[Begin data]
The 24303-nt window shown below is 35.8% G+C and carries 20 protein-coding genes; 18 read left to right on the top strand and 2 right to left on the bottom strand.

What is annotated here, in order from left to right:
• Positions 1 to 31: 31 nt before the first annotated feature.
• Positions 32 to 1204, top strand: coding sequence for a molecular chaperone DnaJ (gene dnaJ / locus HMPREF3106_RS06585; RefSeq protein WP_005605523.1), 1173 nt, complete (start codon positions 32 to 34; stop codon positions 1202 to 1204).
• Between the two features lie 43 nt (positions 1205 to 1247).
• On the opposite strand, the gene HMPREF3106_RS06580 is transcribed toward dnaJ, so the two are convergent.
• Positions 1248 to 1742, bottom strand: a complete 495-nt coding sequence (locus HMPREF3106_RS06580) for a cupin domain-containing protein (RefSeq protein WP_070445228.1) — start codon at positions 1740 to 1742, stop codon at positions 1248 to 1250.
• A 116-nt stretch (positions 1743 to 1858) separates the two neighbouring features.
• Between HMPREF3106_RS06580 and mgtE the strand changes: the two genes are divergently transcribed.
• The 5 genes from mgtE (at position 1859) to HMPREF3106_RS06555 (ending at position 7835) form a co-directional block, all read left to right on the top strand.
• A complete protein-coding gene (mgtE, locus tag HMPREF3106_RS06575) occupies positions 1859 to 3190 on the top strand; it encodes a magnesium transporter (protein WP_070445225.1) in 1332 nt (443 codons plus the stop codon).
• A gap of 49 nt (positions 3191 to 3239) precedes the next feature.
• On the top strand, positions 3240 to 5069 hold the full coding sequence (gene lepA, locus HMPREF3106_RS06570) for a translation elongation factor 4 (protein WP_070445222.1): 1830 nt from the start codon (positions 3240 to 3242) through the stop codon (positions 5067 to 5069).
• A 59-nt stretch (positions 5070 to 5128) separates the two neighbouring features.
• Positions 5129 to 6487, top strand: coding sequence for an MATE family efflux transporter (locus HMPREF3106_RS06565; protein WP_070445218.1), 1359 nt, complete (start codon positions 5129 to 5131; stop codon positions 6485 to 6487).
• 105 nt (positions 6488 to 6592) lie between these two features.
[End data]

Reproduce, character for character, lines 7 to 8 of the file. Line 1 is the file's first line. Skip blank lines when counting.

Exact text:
• Positions 1248 to 1742, bottom strand: a complete 495-nt coding sequence (locus HMPREF3106_RS06580) for a cupin domain-containing protein (RefSeq protein WP_070445228.1) — start codon at positions 1740 to 1742, stop codon at positions 1248 to 1250.
• A 116-nt stretch (positions 1743 to 1858) separates the two neighbouring features.